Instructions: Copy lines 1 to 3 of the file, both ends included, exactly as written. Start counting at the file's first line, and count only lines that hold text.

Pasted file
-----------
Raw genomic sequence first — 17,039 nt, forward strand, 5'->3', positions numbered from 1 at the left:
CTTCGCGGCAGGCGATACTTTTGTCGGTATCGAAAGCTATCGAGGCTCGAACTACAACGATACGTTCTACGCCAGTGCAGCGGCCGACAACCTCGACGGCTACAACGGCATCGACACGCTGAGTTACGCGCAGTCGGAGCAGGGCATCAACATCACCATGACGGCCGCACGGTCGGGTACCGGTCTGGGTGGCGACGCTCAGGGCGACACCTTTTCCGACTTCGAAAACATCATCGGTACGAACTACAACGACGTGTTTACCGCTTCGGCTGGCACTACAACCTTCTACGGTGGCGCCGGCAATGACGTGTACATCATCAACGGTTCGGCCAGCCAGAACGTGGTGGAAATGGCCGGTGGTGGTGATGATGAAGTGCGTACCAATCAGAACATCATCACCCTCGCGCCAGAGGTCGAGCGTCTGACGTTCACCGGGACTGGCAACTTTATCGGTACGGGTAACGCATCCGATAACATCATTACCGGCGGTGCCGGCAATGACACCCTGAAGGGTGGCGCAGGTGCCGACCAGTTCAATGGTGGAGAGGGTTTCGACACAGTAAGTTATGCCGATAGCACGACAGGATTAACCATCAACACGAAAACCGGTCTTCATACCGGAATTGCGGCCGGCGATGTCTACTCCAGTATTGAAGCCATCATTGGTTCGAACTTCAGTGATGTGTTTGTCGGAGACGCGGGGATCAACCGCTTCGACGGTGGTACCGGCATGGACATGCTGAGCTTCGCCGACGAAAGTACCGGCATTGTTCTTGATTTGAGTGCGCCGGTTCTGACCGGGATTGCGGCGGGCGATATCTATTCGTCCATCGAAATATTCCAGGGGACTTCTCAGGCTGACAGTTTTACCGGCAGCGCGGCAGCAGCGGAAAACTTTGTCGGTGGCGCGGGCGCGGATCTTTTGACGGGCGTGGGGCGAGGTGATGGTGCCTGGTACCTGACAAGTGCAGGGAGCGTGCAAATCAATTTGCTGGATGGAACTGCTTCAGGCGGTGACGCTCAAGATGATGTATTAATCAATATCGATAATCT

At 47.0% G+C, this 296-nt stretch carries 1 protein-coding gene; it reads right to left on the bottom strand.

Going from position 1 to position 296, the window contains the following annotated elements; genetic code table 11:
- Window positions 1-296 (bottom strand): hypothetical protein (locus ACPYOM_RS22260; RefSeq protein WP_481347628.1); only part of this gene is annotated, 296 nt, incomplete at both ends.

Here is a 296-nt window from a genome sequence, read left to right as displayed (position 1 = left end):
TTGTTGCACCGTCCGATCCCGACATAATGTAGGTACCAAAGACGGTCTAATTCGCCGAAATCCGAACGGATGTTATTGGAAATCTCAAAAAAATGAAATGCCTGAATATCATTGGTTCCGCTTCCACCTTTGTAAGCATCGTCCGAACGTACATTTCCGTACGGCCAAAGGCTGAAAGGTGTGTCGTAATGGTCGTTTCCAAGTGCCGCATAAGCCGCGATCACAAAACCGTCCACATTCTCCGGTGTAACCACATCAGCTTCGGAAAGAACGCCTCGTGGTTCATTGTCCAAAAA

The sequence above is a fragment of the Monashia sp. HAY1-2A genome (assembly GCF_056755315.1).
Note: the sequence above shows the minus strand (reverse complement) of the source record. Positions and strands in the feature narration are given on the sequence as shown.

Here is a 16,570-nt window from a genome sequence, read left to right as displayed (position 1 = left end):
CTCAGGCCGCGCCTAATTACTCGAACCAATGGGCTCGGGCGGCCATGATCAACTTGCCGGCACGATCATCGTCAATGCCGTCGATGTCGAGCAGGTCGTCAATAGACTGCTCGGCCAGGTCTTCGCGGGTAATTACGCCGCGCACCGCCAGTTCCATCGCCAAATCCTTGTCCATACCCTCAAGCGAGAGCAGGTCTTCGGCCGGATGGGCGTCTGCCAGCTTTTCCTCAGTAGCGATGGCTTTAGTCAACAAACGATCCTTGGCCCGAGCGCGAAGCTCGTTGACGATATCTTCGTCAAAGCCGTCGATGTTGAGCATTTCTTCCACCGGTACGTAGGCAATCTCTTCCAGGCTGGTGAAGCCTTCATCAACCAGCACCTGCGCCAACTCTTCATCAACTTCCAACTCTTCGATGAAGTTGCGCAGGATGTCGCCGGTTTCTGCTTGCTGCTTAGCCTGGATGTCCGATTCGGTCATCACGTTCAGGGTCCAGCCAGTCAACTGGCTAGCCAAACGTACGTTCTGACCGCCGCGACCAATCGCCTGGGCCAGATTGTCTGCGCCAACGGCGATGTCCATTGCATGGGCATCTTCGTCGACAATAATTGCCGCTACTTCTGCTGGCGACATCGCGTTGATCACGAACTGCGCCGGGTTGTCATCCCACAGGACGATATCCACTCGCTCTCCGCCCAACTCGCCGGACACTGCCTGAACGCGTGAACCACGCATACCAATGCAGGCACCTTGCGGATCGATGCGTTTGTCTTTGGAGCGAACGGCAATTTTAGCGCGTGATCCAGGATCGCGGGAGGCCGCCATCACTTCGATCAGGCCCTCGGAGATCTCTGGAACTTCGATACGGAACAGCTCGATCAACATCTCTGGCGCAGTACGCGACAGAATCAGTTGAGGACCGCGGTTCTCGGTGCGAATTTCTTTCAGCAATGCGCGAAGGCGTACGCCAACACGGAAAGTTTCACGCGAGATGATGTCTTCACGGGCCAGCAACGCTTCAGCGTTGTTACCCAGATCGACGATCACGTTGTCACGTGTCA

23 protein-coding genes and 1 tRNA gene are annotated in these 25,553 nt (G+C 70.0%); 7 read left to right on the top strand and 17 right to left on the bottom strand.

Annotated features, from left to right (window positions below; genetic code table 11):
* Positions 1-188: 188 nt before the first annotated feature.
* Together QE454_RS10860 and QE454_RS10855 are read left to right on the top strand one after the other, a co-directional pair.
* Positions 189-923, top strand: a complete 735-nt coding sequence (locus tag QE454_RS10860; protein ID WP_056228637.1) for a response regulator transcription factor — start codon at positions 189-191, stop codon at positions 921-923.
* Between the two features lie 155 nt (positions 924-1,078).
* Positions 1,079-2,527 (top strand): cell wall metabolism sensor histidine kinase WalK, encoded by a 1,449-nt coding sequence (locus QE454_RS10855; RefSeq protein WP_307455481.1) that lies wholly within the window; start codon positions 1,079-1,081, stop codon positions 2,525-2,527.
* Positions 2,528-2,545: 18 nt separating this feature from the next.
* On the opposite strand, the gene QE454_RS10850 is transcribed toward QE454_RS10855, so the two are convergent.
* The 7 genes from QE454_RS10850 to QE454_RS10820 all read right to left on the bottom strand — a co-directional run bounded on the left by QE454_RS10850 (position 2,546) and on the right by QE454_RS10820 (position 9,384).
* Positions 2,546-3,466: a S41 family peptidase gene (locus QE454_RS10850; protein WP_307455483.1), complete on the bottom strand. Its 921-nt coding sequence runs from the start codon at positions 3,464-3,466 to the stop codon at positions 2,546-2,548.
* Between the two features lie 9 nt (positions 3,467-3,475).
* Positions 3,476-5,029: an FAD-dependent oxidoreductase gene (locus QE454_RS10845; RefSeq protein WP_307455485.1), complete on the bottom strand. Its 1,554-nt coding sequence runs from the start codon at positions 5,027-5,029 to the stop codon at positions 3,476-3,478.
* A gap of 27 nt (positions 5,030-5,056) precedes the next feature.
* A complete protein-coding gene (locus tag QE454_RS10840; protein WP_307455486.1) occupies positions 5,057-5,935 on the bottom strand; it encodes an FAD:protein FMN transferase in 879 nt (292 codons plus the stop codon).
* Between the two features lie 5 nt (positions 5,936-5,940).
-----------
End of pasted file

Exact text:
Raw genomic sequence first — 17,039 nt, forward strand, 5'->3', positions numbered from 1 at the left:
CTTCGCGGCAGGCGATACTTTTGTCGGTATCGAAAGCTATCGAGGCTCGAACTACAACGATACGTTCTACGCCAGTGCAGCGGCCGACAACCTCGACGGCTACAACGGCATCGACACGCTGAGTTACGCGCAGTCGGAGCAGGGCATCAACATCACCATGACGGCCGCACGGTCGGGTACCGGTCTGGGTGGCGACGCTCAGGGCGACACCTTTTCCGACTTCGAAAACATCATCGGTACGAACTACAACGACGTGTTTACCGCTTCGGCTGGCACTACAACCTTCTACGGTGGCGCCGGCAATGACGTGTACATCATCAACGGTTCGGCCAGCCAGAACGTGGTGGAAATGGCCGGTGGTGGTGATGATGAAGTGCGTACCAATCAGAACATCATCACCCTCGCGCCAGAGGTCGAGCGTCTGACGTTCACCGGGACTGGCAACTTTATCGGTACGGGTAACGCATCCGATAACATCATTACCGGCGGTGCCGGCAATGACACCCTGAAGGGTGGCGCAGGTGCCGACCAGTTCAATGGTGGAGAGGGTTTCGACACAGTAAGTTATGCCGATAGCACGACAGGATTAACCATCAACACGAAAACCGGTCTTCATACCGGAATTGCGGCCGGCGATGTCTACTCCAGTATTGAAGCCATCATTGGTTCGAACTTCAGTGATGTGTTTGTCGGAGACGCGGGGATCAACCGCTTCGACGGTGGTACCGGCATGGACATGCTGAGCTTCGCCGACGAAAGTACCGGCATTGTTCTTGATTTGAGTGCGCCGGTTCTGACCGGGATTGCGGCGGGCGATATCTATTCGTCCATCGAAATATTCCAGGGGACTTCTCAGGCTGACAGTTTTACCGGCAGCGCGGCAGCAGCGGAAAACTTTGTCGGTGGCGCGGGCGCGGATCTTTTGACGGGCGTGGGGCGAGGTGATGGTGCCTGGTACCTGACAAGTGCAGGGAGCGTGCAAATCAATTTGCTGGATGGAACTGCTTCAGGCGGTGACGCTCAAGATGATGTATTAATCAATATCGATAATCT

At 47.0% G+C, this 296-nt stretch carries 1 protein-coding gene; it reads right to left on the bottom strand.